Scotland

Adoption UK in Scotland operates from our office base in Edinburgh, providing information, support and advice to those parenting children who are no longer able to live with their birth families, across Scotland. Our services are provided through our helpline, online support systems, training workshops and support groups. 

We work closely with voluntary adoption agencies and local authorities across Scotland. If you are based in Scotland and are interested in adopting a child please contact us for information and advice about the routes to adoption in your area.

For an overview of the adoption process please download our factsheet 

For information on COVID-19 and support during this time please click here

From September 1st 2020, Kinship Care Advice Service for Scotland will be led by Adoption UK Scotland and AFA Scotland. Read our FAQ for more details.

Here we are again. Not chatting in the playground, not waving our teens off as they go  round the corner shoving their jackets into their bags, not walking into school with the proud architect of a solar system made of fruit…

Even if you think closing all the schools was the right thing to do, the fact that this is happening again, the accumulation of lost learning and fractured young social lives is grim.

Like all children who have experienced trauma, the implications of school closures for adopted children pack an additional emotional punch. As our research from last spring showed, some families reaped positive benefits from the last lockdown, enjoying spending more and calmer time with their children, with resulting improvements in their learning. But for some adopted children lockdown presents severe challenges, resulting in increases in violent and aggressive behaviour, and refusal to engage with any home learning.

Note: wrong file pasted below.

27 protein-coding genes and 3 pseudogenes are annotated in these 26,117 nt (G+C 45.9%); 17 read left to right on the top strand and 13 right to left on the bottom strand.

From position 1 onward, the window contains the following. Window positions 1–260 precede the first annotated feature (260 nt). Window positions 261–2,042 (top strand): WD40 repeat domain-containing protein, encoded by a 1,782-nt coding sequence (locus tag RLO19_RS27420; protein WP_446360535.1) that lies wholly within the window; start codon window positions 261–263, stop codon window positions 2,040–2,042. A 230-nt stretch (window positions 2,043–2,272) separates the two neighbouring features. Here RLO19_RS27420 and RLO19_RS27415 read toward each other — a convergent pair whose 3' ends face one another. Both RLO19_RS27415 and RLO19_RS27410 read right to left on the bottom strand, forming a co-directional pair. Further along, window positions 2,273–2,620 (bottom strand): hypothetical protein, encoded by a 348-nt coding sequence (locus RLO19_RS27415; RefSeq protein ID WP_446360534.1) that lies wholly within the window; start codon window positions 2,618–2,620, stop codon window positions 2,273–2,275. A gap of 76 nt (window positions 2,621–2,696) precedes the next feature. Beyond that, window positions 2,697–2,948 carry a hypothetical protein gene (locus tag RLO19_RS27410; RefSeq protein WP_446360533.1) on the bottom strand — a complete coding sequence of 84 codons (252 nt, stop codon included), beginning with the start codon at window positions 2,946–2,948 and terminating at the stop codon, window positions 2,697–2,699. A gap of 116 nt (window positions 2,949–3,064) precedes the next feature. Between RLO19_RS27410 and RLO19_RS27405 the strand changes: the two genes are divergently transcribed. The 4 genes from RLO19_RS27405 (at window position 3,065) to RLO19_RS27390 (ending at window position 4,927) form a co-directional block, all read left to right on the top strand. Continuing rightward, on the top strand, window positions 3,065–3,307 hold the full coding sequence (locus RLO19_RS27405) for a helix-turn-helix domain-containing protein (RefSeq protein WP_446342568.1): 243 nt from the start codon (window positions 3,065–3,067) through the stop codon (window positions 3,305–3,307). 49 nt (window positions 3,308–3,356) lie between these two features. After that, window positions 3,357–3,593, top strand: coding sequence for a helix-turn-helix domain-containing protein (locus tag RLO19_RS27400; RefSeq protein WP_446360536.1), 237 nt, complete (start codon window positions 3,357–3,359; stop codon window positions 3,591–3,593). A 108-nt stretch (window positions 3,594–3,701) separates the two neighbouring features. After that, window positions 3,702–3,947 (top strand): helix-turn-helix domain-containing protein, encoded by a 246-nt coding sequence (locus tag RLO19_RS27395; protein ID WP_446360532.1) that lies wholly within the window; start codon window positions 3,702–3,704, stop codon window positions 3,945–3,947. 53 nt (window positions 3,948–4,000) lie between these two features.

So it’s really important to remember that in Scotland, if your child is adopted (or if they are placed with you but not yet adopted) you can request that they go into school.   

For many adopted children, the benefits of them being in school rather than attempting to help them learn at home, far outweigh the risks of infection. If your child needs professional support in school, even if you have the time, skill and patience to be her TA, they may not let you.  

Your school might not offer this – either because they don’t know about it or because they’ve got a high number of key worker children coming in. It might not be right for your child. But if it is, you can request it.     

Here’s what you need to know.

For up to date information please see the NHS inform website which will refer you to the relevant local authority area who will advise you whether you may be entitled to a place in your school: https://www.parentclub.scot/…/coronavirus/winter-startback

If you feel that you need a place at your child’s school for care and protection purposes during this lockdown then it may be possible to get one. Vulnerable children and young people are eligible for places and adopted children can fall within this definition.

Vulnerable children and young people – definition

Children and young people may be vulnerable because of factors related to their personal development, features of their family life, or because of wider influences that impact on them within their community.

The professionals working with the children should be approached to establish if a space can be provided.

School closures – Scotland - mygov.scot

These are times of unprecedented stress and uncertainty for teachers. They will be much more receptive to your request for a place for your child in school if you acknowledge this and if you’re able to explain clearly and calmly why it’s the right thing for your child. Write yourself a few notes before you make the call/write the email.

I know this is all much more easily said than done. If you’re struggling with this or anything else, we’re here for you. Our helpline is open every weekday: 0300 666 0006.